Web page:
Sea Trade News: BioHiTech Embarks on a New Voyage
Just as SeaDream Yacht Club became the first to restart international cruises in Europe, the line is now poised to possibly do the same in the Caribbean.
SeaDream I is going to redeploy to the region for a winter season of Barbados round-trips, a new itinerary for SeaDream.
The yacht, which together with SeaDream II has been sailing Norway-Denmark cruises since June, will depart Oslo Oct. 15 on a 21-night trans-Atlantic voyage. It will call at Skagen (Denmark), Southampton, Funchal (Madeira), Kingstown (St. Vincent) and Mayreau (Grenadines) before arriving at Bridgetown Nov. 5.
From there, starting Nov. 7, SeaDream I will undertake 22 Barbados round-trips, mostly seven days. From Bridgetown the yacht will call at ports in St. Vincent and the Genadines and Grenada, with SeaDream’s signature caviar in the surf and beach barbecue to take place at Mayreau.
After the last departure, on April 3, SeaDream I will head to the Mediterranean to resume published itineraries with SeaDream II.
During a webinar update Tuesday, Emilio Freeman, VP itineraries and destinations, said the Caribbean destinations are all off the beaten path and offer white sand beaches, waterfalls, great snorkeling and reefs. It’s looking like governments will require travelers to stick to company-organized shore visits to designated places, however, that may change, he added.
Travelers must have a COVID-19 PCR test between 48 and 72 hours before arriving in Barbados, as the country requires. It’s possible officials would mandate another test on arrival, depending on the visitor’s origin. At embarkation the ship’s doctor, overseen by local health officials, will administer a test using Abbot ID Now technology, which yields quick results. This means people will embark in designated time slots from noon to 6 p.m., or beyond if necessary.
A health questionnaire and facial recognition thermal screening will follow, with passengers and crew getting the temperature check daily throughout the voyage.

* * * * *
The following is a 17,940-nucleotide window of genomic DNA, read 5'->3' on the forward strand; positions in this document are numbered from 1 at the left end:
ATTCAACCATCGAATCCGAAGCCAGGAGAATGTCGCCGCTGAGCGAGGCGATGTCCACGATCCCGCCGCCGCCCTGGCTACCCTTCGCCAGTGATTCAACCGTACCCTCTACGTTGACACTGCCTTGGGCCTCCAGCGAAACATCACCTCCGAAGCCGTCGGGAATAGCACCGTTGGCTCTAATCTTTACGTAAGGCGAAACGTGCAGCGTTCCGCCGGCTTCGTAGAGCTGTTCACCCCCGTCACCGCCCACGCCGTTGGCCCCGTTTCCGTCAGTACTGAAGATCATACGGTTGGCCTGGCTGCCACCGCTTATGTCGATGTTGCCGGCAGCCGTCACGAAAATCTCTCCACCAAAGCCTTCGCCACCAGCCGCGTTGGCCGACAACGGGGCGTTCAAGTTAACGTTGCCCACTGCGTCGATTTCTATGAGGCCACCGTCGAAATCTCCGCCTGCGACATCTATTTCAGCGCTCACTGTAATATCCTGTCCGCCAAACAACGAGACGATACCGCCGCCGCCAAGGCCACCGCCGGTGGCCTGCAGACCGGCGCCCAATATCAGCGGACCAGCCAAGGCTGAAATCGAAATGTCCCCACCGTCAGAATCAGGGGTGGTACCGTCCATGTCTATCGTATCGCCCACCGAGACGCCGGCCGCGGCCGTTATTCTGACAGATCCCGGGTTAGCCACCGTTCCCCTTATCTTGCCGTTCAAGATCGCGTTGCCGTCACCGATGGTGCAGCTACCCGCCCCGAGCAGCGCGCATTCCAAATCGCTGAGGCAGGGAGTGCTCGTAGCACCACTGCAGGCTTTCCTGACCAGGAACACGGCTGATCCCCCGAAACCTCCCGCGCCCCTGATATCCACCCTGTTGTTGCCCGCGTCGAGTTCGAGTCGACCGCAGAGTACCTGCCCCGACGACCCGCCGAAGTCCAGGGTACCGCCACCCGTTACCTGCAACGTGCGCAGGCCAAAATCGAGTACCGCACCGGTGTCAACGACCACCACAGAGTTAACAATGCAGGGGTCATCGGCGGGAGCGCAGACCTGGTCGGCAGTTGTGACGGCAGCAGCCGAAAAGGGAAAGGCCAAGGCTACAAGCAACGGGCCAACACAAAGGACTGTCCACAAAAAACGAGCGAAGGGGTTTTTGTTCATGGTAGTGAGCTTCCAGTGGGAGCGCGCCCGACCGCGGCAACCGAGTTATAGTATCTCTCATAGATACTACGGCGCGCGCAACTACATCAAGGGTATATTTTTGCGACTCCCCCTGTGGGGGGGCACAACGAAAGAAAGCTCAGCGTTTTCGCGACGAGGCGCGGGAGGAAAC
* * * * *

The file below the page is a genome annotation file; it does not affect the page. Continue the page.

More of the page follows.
Luggage and shoes will be sanitized. On board, the entire ship will be cleaned with a medical-quality
ultrasonic fogger, equipment that is used to sanitize operating theaters, and UV-C technology will be used in accommodations daily.
SeaDream is looking at an Apple-based program where travelers would input data two weeks before the trip and two weeks after, to enable contact tracing. An evacuation plan in the event of an outbreak is still being developed.
Social distancing will be practiced on board but, as of now, masks won’t be required.
‘So far, we do not want people to be wearing masks. That’s why you get tested before. We want you to enjoy the SeaDream experience,’ said Sudesh Kishore, SVP hotel operations. When a customer on the webinar questioned that, EVP Andreas Brynestad said SeaDream would listen to guest feedback so the mask policy may be subject to change. The yacht will have masks available, he added.
SeaDream had been scheduled to sail in the US Virgin Islands and British Virgin Islands this winter, but company President Bob Lepisto indicated things are ‘too complicated’ in both places right now.
‘Come November, I believe there’s going to be a big change from [the US Centers for Disease Control and Prevention] for the US ports,’ Brynestad opined. ‘But, realistically, we’re not going to know for a long time.’
Lepisto hopes there will be such demand for the new Barbados program that a second yacht is warranted there.